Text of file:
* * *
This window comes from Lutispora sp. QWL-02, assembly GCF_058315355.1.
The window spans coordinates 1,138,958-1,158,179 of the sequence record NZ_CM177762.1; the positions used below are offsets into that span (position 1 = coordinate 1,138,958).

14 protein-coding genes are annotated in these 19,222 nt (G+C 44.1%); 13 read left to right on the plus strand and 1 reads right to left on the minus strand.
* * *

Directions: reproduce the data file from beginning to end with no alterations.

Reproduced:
This window comes from Lutispora sp. QWL-02, assembly GCF_058315355.1.
The window spans coordinates 1,138,958-1,158,179 of the sequence record NZ_CM177762.1; the positions used below are offsets into that span (position 1 = coordinate 1,138,958).

14 protein-coding genes are annotated in these 19,222 nt (G+C 44.1%); 13 read left to right on the plus strand and 1 reads right to left on the minus strand.